September 2018

News & Updates

PBEA-PLC Symposium Highlights

The Iowa State University Agricultural Education and Studies Department would like to once again thank all of our visiting colleagues from Africa for their participation in the summer 2018 PBEA-PLC Teaching and Learning Symposium. At the Symposium, we were able to highlight topics suggested by faculty from African universities and focus on the issues that you felt were most relevant and useful in your classrooms. By streamlining our conference we were able to focus on increasing understanding of teaching and learning methods such as improving MCQs (multiple choice questions), developing stronger ALAs (Applied Learning Activities, and growing stronger relationships between students and faculty through peer mentoring. As a way to continue to foster conversation and create deeper connections to the material, the PBEA-PLC newsletter will continue to focus on these topics and any questions that may arise from the material that was presented at the Symposium. 

Dates for travel to South Africa, Ghana, and Uganda are being set, and ISU Ag Ed faculty are creating plans for visiting. During the visit, faculty would like to offer the opportunity to continue to mentor and consult in faculty workshops. 
As potential topics, be thinking about potential possibilities like the samples listed below. These topics were mentioned by our African colleagues during the Symposium, and can be a jumping off point for on-campus consultations and presentations.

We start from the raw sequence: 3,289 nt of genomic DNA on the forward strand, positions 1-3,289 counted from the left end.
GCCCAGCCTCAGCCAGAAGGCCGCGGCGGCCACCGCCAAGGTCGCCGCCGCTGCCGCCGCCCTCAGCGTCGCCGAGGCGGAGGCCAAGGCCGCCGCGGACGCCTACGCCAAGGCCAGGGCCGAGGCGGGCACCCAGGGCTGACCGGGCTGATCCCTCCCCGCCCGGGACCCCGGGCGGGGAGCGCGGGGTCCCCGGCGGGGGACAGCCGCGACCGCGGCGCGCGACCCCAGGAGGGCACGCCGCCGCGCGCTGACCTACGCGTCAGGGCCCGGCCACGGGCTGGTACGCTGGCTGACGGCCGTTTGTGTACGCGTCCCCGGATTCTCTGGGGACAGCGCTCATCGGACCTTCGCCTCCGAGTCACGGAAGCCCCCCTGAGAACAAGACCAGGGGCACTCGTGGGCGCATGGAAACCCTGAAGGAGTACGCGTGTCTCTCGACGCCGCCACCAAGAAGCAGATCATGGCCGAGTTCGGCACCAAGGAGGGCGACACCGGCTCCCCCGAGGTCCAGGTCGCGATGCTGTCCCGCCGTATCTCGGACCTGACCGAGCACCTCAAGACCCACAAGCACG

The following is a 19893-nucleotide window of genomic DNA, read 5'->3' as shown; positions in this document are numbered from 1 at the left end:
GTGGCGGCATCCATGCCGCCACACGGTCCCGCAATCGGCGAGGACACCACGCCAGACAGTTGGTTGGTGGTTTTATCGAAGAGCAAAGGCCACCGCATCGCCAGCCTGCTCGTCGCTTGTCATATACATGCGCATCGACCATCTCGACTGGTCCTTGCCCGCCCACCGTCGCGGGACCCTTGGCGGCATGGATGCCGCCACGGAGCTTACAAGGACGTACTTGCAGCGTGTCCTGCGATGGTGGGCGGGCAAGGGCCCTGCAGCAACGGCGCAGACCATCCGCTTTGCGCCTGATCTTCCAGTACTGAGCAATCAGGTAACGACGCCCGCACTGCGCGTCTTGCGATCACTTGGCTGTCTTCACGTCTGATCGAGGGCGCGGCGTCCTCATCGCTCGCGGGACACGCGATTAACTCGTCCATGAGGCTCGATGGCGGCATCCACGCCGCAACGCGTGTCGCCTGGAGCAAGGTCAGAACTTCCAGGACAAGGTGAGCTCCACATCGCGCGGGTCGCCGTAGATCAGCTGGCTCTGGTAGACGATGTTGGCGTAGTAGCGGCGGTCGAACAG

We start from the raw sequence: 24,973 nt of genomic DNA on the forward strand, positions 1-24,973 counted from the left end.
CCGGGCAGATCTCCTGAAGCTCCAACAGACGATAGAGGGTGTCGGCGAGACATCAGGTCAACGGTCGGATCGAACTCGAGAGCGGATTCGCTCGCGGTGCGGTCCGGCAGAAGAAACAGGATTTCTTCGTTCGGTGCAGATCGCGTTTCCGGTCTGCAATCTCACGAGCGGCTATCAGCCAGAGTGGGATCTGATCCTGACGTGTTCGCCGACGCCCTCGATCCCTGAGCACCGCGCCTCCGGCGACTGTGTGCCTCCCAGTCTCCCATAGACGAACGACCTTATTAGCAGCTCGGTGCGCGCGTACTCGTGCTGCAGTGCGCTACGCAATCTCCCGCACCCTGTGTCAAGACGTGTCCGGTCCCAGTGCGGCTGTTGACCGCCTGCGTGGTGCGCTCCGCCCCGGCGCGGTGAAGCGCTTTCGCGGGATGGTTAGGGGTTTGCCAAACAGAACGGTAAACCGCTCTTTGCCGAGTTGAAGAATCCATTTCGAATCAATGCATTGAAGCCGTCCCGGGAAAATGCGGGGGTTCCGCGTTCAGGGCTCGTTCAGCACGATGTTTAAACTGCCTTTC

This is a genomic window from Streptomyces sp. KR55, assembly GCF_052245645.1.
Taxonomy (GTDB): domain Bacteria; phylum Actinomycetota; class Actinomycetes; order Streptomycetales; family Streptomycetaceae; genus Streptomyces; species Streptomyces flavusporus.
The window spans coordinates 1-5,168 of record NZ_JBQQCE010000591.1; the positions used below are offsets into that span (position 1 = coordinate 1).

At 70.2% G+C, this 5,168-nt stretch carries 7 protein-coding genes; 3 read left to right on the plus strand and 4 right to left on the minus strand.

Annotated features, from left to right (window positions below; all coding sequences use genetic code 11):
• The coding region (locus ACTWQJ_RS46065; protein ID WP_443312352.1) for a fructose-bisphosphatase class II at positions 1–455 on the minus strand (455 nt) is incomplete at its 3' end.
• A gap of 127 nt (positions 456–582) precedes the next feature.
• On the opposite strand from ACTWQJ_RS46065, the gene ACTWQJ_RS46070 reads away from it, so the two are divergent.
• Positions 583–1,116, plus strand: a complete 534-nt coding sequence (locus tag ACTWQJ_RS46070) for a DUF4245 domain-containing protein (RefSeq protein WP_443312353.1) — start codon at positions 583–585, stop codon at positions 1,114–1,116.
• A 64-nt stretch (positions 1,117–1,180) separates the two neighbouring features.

1. Hands-on with writing test questions
  2. Content Management Systems (essentially a platform for you to post your lecture notes, power point slides, references, uploading quizzes and tests (with automatic scoring), having discussion with students online).
  3. Large lecture classroom techniques (how to break-up lectures, motivate students, etc.)

Stories from the Classroom

Hello to my international friends!

     In my session at the 2018 PBEA-PLC Teaching and Learning Symposium, we were able to talk about important teaching content items like creating lesson plans, developing delivery methods, and designing quality assessment. All of these components are definitely required elements for quality teaching, but we also were able to talk a little bit about that invisible, hard-to-define element that takes teaching from good to great. In our discussion, we were able to highlight the different domains of learning including the cognitive (knowledge and experience), psychomotor (physical skills, and the affective (feelings and emotions). In our discussion, we found agreement that teaching in the cognitive and psychomotor domains can be easy as they focus on content, but that meeting  the needs of the affective domain can be more complex and time intensive. 

       To that end, I would like to share a story from my own teaching that reminds me to focus on teaching the individual and not the process. Last spring, I had a family enroll a 10 year old student in private one-on-one riding lessons with me. The student had very little horse experience and her parents warned me in advance that this little girl had some developmental issues, but we did not go into great detail. Bearing this in mind, I assigned the student to groom and ride a smaller pony to keep her from being overwhelmed. She did demonstrate some anxiety in her first lesson, but we quickly overcame the fear and had a successful ride. Over the course of several months, this student really blossomed and improved her riding in leaps and bounds. Aside from some slight hesitation over trying new, more challenging material, this student responded like any 10 year old girl. She laughed. She smiled. She fawned over her pony.